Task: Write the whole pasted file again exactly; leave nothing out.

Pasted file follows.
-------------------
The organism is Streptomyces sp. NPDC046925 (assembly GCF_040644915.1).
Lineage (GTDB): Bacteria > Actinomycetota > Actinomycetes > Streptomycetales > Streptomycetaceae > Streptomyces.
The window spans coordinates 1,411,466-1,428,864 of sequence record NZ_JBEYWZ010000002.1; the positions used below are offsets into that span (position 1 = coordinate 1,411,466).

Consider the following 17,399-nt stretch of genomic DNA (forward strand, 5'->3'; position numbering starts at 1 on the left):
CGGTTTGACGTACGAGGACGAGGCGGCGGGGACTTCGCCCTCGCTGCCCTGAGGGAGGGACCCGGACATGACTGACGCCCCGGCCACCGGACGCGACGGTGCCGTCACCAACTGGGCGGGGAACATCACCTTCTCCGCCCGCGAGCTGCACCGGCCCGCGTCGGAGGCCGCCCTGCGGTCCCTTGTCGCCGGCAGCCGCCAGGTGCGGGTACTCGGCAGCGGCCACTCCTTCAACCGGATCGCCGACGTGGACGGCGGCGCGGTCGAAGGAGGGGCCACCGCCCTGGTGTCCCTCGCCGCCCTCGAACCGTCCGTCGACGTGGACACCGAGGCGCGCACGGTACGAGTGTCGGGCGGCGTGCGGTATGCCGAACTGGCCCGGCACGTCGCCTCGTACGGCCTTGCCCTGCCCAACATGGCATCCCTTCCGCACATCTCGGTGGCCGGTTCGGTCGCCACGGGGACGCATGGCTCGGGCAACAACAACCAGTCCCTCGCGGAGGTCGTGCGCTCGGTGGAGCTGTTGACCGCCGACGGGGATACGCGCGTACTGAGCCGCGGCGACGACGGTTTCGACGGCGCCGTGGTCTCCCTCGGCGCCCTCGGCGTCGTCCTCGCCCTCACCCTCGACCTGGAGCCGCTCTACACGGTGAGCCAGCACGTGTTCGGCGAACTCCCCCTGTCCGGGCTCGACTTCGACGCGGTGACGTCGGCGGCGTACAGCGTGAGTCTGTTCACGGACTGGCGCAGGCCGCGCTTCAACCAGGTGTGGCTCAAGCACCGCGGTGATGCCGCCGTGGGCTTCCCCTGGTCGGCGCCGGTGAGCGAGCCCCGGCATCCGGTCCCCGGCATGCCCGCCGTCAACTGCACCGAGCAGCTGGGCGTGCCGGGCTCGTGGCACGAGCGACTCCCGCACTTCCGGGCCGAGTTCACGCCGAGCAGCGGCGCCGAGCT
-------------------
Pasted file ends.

The organism is Streptomyces sp. NPDC046925 (assembly GCF_040644915.1).
Lineage (GTDB): Bacteria > Actinomycetota > Actinomycetes > Streptomycetales > Streptomycetaceae > Streptomyces.
The window spans coordinates 1,411,466-1,428,864 of sequence record NZ_JBEYWZ010000002.1; the positions used below are offsets into that span (position 1 = coordinate 1,411,466).

Consider the following 17,399-nt stretch of genomic DNA (forward strand, 5'->3'; position numbering starts at 1 on the left):
CGGTTTGACGTACGAGGACGAGGCGGCGGGGACTTCGCCCTCGCTGCCCTGAGGGAGGGACCCGGACATGACTGACGCCCCGGCCACCGGACGCGACGGTGCCGTCACCAACTGGGCGGGGAACATCACCTTCTCCGCCCGCGAGCTGCACCGGCCCGCGTCGGAGGCCGCCCTGCGGTCCCTTGTCGCCGGCAGCCGCCAGGTGCGGGTACTCGGCAGCGGCCACTCCTTCAACCGGATCGCCGACGTGGACGGCGGCGCGGTCGAAGGAGGGGCCACCGCCCTGGTGTCCCTCGCCGCCCTCGAACCGTCCGTCGACGTGGACACCGAGGCGCGCACGGTACGAGTGTCGGGCGGCGTGCGGTATGCCGAACTGGCCCGGCACGTCGCCTCGTACGGCCTTGCCCTGCCCAACATGGCATCCCTTCCGCACATCTCGGTGGCCGGTTCGGTCGCCACGGGGACGCATGGCTCGGGCAACAACAACCAGTCCCTCGCGGAGGTCGTGCGCTCGGTGGAGCTGTTGACCGCCGACGGGGATACGCGCGTACTGAGCCGCGGCGACGACGGTTTCGACGGCGCCGTGGTCTCCCTCGGCGCCCTCGGCGTCGTCCTCGCCCTCACCCTCGACCTGGAGCCGCTCTACACGGTGAGCCAGCACGTGTTCGGCGAACTCCCCCTGTCCGGGCTCGACTTCGACGCGGTGACGTCGGCGGCGTACAGCGTGAGTCTGTTCACGGACTGGCGCAGGCCGCGCTTCAACCAGGTGTGGCTCAAGCACCGCGGTGATGCCGCCGTGGGCTTCCCCTGGTCGGCGCCGGTGAGCGAGCCCCGGCATCCGGTCCCCGGCATGCCCGCCGTCAACTGCACCGAGCAGCTGGGCGTGCCGGGCTCGTGGCACGAGCGACTCCCGCACTTCCGGGCCGAGTTCACGCCGAGCAGCGGCGCCGAGCT